Opinion / Portfolio

Comedy rally a worthy effort to calm down political rhetoric

Article originally appeared in The Sacramento Bee. 

Jon Stewart may have forever changed the famous Teddy Roosevelt line. From now on, it may be, “Speak softly and carry a big shtick.”

While Stewart is obviously liberal, he did a great job of using jokes and sketches at the Rally to Restore Sanity and/or Fear in Washington, D.C., where he laid out the importance of being more inclusive and of not jumping all over each other when our opinions differ. I just hope we can all continue to react like Stewart’s faux rival at the rally, fellow comedian Stephen Colbert, who said, “Your sanity is poisoning my fear.”

I’m speaking as a 16-year-old, soon-to-be-voter who flew to Washington to attend the rally on Saturday. I’m starting to pay real Screen Shot 2013-06-03 at 5.08.34 PMattention to politics, and I must say I find the dialogue insane.

My parents tell me it’s the job of each generation to leave the country a better place than they one they inherited. But I look at the state of our governments and think, “Hmm. Is this the best you can do?”

As a sign at the rally said, “How is it that Charlie Sheen’s parties are less crazy than our political parties?”

Another sign said simply, “Stop the yelling.”

As Stewart said, “If we amplify everything, we hear nothing.”

My theory is that there is just too much time to fill on cable TV. There are all these voices, and they all need to be heard, or someone else will get the time slot. So everyone screams. Everyone says those with opposing views are Hitler or the Antichrist. Every issue is a crisis.

The way I look at it, there was only one Hitler, and he died in 1945. The next time a TV pundit calls someone Hitler or uses a similar hyperbole, let’s all change the channel. I may not be able to vote with a ballot yet, but I can vote with my TV remote.

A sign at the rally said, “Sanity, not Hannity.” But pundits on the left, like Keith Olbermann, are just as bad.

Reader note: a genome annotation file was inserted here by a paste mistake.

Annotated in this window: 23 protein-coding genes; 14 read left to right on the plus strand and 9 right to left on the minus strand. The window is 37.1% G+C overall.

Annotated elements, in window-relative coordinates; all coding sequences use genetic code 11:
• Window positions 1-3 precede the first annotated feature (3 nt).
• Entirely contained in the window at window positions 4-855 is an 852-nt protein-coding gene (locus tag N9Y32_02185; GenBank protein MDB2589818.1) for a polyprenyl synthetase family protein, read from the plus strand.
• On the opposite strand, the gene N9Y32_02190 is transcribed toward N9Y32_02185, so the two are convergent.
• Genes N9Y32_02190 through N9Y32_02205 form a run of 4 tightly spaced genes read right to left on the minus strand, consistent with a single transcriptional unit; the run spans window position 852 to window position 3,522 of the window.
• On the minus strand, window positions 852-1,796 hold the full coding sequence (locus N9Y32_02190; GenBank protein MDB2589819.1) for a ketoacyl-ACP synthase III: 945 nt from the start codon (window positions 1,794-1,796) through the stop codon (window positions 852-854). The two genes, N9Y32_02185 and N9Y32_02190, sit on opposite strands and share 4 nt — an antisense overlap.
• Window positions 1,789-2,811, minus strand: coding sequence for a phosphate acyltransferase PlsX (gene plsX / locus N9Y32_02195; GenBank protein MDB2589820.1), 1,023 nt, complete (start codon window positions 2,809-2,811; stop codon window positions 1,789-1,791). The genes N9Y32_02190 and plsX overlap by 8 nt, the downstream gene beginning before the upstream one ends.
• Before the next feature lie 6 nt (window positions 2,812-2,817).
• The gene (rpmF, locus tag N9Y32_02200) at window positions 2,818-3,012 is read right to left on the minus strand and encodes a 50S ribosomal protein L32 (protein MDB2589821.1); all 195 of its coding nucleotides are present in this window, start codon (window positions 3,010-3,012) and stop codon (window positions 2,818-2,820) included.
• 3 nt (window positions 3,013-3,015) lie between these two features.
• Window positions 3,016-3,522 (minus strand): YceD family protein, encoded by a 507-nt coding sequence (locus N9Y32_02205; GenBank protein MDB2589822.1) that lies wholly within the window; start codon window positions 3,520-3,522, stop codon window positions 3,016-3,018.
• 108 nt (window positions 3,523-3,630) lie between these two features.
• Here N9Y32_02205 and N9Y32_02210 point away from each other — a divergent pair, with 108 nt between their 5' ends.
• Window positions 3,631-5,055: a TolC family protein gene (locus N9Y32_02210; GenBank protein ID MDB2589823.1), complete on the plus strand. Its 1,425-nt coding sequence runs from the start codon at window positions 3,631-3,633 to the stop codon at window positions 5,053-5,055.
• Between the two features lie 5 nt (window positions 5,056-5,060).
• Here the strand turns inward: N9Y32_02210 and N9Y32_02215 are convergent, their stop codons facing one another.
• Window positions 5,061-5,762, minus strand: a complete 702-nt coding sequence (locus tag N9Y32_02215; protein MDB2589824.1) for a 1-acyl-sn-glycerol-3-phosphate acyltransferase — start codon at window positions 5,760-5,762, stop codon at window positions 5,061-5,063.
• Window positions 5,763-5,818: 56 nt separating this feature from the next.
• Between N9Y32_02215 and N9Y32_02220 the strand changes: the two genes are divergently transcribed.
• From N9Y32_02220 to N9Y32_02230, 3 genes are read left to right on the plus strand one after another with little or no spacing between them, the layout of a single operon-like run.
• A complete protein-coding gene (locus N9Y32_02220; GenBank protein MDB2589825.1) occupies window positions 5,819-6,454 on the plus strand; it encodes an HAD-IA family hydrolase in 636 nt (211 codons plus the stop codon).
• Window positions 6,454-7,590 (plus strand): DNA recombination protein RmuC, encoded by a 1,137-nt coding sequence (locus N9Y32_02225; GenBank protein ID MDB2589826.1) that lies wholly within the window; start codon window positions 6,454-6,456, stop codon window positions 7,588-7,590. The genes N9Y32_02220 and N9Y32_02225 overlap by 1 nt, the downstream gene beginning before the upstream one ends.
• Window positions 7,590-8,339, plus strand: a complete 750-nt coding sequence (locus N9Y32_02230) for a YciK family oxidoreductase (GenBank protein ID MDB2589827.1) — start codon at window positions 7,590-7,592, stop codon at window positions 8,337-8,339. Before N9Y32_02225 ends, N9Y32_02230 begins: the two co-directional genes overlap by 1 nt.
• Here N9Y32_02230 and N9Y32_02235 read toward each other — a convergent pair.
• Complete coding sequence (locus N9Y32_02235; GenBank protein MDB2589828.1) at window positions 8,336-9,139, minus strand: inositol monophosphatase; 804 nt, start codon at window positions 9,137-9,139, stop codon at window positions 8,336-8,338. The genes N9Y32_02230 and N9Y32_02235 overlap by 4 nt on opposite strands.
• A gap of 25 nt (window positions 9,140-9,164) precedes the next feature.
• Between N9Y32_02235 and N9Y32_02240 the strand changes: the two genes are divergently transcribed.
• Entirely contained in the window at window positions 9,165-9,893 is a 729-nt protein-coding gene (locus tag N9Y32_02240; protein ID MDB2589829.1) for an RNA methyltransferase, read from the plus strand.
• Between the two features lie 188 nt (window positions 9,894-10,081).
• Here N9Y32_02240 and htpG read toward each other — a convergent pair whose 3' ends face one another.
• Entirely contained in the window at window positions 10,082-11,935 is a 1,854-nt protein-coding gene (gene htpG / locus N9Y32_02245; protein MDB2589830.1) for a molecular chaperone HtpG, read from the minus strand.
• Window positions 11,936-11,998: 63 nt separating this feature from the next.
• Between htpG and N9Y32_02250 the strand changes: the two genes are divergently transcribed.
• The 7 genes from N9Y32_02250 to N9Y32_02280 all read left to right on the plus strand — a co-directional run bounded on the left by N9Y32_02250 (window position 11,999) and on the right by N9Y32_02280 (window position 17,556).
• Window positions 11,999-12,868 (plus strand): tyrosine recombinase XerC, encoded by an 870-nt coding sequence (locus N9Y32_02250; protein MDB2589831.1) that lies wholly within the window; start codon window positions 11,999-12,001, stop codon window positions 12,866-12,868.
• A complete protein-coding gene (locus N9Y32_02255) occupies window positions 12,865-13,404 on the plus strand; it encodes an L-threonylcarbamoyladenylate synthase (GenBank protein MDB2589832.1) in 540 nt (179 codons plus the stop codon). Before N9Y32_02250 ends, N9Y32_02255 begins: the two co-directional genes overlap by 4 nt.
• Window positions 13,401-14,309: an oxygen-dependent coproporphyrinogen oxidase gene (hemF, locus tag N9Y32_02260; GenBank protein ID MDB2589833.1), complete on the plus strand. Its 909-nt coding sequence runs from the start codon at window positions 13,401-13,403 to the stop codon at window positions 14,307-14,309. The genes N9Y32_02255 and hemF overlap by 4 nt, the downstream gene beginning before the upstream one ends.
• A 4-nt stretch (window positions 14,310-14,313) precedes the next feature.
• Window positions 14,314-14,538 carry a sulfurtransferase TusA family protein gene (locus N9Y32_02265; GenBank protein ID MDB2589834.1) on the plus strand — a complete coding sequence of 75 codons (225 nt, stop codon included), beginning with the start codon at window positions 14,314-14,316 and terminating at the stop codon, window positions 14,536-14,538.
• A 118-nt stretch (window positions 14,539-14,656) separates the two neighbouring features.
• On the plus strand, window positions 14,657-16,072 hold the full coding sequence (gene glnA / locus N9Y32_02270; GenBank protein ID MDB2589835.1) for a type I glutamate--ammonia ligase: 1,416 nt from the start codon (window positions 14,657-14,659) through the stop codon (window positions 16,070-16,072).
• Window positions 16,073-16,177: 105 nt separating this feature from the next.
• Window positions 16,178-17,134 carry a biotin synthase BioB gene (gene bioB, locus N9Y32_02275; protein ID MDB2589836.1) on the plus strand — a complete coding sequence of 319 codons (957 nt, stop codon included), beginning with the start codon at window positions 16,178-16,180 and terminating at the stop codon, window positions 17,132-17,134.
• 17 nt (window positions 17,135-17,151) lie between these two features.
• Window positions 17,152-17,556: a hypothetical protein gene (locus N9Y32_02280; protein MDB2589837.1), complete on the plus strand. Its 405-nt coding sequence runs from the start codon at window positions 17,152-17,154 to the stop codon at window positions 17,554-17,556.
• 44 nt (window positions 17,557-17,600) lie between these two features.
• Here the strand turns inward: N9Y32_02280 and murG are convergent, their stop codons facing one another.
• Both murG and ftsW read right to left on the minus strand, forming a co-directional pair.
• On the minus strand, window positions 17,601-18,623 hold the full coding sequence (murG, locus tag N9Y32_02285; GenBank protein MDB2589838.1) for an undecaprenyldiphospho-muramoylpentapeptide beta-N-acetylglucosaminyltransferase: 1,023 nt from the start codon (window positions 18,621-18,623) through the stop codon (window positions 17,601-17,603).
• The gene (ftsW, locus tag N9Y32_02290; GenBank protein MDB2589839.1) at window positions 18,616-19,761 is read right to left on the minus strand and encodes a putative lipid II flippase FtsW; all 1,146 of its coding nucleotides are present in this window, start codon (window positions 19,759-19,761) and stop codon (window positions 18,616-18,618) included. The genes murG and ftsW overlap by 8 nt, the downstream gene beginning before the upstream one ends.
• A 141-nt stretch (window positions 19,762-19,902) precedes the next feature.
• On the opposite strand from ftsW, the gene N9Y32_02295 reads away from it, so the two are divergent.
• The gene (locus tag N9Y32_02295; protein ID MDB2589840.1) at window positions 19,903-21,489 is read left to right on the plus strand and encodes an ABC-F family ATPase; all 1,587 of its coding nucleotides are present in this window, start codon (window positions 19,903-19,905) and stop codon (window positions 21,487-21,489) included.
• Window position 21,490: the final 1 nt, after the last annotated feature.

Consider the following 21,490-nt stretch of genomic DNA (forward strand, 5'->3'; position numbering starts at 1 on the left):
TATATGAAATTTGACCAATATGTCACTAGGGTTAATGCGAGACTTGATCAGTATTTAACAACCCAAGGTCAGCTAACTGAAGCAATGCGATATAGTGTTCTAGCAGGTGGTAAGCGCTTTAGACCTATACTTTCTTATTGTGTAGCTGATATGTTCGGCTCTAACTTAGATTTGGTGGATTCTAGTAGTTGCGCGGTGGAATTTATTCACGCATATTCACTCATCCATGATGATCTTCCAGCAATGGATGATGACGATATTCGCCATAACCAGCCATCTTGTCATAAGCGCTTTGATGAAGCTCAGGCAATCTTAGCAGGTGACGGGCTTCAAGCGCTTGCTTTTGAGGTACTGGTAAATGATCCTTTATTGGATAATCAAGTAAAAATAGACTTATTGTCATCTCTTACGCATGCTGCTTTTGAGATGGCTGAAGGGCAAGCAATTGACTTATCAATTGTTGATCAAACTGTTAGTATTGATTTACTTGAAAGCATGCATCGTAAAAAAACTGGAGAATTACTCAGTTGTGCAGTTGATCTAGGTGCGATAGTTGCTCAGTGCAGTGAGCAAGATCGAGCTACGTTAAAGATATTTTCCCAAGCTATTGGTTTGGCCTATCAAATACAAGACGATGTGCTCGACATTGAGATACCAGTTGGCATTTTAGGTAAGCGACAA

Sure, there are things to be afraid of, but we don’t need to make it so that’s all we think about all the time. Crazy shouldn’t be the new normal.

With all the fear-mongering about Muslims, my favorite sign at the rally had large Arabic characters at the top; underneath were the words, “Relax, it says McDonald’s.”

People from both parties will say the system is broken, but nobody is fixing it. (I’m allowed a little hyperbole. I’m a teenager.)

People typically just point the finger at the other party, but I don’t care who’s to blame. I want the problem fixed. I don’t care whether the answer seems Democratic or Republican. I suggest we go for smart.

It’s perfectly obvious that governments need to either spend less or raise taxes. But nobody can be at all specific about solutions because extremists will hammer them. Death panels! Socialists! Fascists!

That’s why Stewart’s rally was so great. It was a chance for a horde of like-minded people to get together on a beautiful fall day on the National Mall in Washington at the center of our democracy and have the silent majority be heard.

Will the rally have lasting effects? Who knows? If we want it to, we’re all going to have to promise to make a difference.

I’ll start.

I promise to renounce my claims on Social Security. I plan on not needing it. Plus, the benefits are so far away that they don’t mean much to me. (Of course, if something terrible happens, I’d like to think that the majority of you are good people and won’t leave me to rot.)

So, who’s next? What farmer will give up subsidies? What well-to-do senior who doesn’t need Medicare will forgo it? Which person who doesn’t need unemployment benefits will give them up?

If we pull together, we can solve our problems. As we do, let’s keep in mind the most important lesson from the rally. If I disagree with you, I will do so without calling you an idiot — and I’d appreciate if you’d treat me the same.


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